Poem: Crises Unseen

"Crises Unseen" is a poem written by teen activist, artist, and journalist Anya Thakur on the power of youth to create change and to build empathy across borders.

Artwork by Anya Thakur.

“Crises Unseen” is a poem written by teen activist, artist, and journalist Anya Thakur on the power of youth to create change and to build empathy across borders.

With the crises faced by many refugees and the hardships endured by immigrants and their families, I went into my community to offer aide and help to uplift and ease their journeys. From the streets of downtown Dallas to shelters and supply stores to high schools in my neighborhood, I discussed with immigrants and dreamers, and joined teenagers in Frisco and Plano to help in providing donations, resources and services, and hot meals.

Beyond directly affecting these families, I wanted to share their stories in the hopes that they affect and inspire others. Storytelling is an important art that deserves to be celebrated. But beyond words, we need change-makers and I aim to give greater purpose to my art by using my voice and my platform as a vehicle to help build empathy across borders and invoke action.

The following piece is inspired by the conversations I had and the incredible people I was privileged to meet.

– – –

Why lock up birds in cages? Take the eggs and let them be born in captivity, never knowing freedom. They are too young to understand, and to resist.

I have heard the words lockdown and cages too many times in the past few days. They’re not words I’d typically associate with children or the United States, but here we are.

I remember brushing my mom’s makeup onto my dolls, unearthing plastic gemstones from the sandbox, and learning the alphabet with the names of dinosaurs. Now, children may have to pass through metal detectors and their parents’ immigration status is discussed at the dinner table.

As a child, I am small and though I may not see myself that way, highly vulnerable. I am also very powerful, though others may not see me that way.

I am scared for schoolchildren, of potential gun violence, of mental health issues left unaddressed, and scared because they are scared of being children and going to school.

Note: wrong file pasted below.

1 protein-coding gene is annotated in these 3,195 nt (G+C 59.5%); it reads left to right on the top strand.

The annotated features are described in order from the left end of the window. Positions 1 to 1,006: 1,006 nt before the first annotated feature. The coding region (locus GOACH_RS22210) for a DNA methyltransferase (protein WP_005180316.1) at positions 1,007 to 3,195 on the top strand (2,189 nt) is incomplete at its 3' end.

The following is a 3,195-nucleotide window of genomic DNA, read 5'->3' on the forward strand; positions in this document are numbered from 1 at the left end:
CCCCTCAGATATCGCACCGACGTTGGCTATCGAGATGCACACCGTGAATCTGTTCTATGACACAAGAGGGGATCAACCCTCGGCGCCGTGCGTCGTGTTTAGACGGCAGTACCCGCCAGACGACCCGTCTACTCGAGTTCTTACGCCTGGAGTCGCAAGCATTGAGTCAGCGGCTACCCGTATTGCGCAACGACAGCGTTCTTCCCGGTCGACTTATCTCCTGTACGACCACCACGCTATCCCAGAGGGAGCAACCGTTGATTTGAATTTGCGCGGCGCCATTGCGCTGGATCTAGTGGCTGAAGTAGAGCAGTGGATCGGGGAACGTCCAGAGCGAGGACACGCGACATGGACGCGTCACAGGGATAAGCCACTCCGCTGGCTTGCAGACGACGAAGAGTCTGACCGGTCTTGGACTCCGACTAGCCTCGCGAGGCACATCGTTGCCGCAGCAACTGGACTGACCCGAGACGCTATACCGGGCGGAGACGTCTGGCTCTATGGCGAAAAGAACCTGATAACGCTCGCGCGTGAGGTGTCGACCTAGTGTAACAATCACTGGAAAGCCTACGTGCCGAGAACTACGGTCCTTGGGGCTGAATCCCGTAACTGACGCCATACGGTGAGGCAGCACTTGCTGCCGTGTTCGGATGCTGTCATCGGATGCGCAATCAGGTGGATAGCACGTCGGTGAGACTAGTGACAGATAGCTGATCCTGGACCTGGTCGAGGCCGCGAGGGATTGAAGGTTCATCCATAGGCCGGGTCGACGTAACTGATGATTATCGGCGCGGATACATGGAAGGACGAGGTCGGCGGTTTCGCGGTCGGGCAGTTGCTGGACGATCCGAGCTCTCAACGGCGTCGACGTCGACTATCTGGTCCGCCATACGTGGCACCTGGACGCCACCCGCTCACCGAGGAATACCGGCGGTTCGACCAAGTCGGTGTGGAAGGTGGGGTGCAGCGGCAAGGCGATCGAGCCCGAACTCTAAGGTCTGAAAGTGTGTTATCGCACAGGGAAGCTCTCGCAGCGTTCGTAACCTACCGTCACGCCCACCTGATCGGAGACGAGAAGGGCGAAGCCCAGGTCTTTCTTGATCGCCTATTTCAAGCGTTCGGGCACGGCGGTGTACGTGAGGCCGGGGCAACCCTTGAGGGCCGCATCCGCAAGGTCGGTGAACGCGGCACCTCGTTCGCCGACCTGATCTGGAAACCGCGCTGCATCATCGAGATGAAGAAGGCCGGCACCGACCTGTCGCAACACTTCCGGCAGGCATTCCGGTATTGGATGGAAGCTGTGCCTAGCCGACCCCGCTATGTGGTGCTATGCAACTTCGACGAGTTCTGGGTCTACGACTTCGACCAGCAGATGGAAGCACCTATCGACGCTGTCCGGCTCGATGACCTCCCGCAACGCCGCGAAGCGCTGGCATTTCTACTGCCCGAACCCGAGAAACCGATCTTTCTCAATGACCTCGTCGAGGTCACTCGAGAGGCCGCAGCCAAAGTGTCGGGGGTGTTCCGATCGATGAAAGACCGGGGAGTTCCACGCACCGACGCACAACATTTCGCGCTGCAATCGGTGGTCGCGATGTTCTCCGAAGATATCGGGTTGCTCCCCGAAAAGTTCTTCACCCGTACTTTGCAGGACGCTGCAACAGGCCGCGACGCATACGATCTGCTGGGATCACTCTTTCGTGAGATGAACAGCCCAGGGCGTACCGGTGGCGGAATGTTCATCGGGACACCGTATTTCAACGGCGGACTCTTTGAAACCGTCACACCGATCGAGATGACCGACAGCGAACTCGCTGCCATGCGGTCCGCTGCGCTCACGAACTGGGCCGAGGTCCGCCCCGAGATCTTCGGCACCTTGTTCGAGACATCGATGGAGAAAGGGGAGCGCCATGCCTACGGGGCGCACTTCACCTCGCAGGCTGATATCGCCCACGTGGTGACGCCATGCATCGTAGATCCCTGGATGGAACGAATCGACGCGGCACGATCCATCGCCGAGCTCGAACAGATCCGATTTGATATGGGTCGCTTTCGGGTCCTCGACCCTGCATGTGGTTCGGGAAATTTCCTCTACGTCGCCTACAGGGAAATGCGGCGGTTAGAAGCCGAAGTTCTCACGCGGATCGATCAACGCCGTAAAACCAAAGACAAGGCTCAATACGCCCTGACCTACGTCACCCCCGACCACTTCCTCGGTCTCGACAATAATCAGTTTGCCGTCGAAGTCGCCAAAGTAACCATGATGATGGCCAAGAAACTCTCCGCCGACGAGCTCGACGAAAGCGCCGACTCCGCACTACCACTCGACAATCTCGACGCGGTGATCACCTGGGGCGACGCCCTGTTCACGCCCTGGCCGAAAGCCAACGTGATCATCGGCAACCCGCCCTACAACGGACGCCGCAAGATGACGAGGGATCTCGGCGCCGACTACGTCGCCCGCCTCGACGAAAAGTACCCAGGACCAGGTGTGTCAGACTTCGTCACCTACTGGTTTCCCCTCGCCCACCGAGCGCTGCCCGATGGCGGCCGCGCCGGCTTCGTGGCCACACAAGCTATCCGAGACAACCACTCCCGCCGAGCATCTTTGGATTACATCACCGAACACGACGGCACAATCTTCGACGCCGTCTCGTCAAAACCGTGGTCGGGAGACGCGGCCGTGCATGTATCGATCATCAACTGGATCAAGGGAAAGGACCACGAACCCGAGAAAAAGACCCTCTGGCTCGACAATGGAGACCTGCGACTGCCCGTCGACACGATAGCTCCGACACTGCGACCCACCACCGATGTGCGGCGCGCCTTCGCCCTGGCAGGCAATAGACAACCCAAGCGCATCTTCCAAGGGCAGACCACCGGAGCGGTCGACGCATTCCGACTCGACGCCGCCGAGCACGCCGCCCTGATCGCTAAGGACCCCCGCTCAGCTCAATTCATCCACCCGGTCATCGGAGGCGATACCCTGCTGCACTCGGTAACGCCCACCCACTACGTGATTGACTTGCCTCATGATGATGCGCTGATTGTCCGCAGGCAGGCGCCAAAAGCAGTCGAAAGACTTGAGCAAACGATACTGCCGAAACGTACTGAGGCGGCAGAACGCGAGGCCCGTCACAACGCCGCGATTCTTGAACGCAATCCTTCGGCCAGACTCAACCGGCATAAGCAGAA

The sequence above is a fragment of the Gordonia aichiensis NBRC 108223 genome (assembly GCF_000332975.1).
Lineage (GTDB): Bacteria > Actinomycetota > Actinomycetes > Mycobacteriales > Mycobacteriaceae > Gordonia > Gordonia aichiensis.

This fear has also made me more powerful, as I spring to action, raising awareness for the plight of children through my words, laced with both bravery and trepidation. I am not afraid when I know what I am doing is right.

We think. Of Parkland. Border security. Metal detectors. SB3036. Policy. Thoughts and prayers.

They think. Of exits. Concealed handguns drawn. Police officers. Asylum. ICE agents. Food. Water.

But our words are many times all we feel we have to offer. Condolences are a start, never a solution. Offer your love and deepest sorrow, then make sure you never have to give it again, to feel powerless and helpless when confronted with such loss.

Words can be a way to heal, rosewater and ointment on a wound. They can also be the salt that stings raw flesh. And ointment and rose petals cannot fill bullet holes. Tears cannot save our children. Trade your salt for sugar.

Political parties, disparities, and rivalries cannot blindside us from effective and meaningful change.

Protect our country, and protect our people. But with humanity and dignity, with humane policy, and do. our. young. proud.

No one hears the caged bird now. We are the free birds, who will sing the songs that must be heard and repeated by every tongue until it reverberates so loudly the caged bird hears us.

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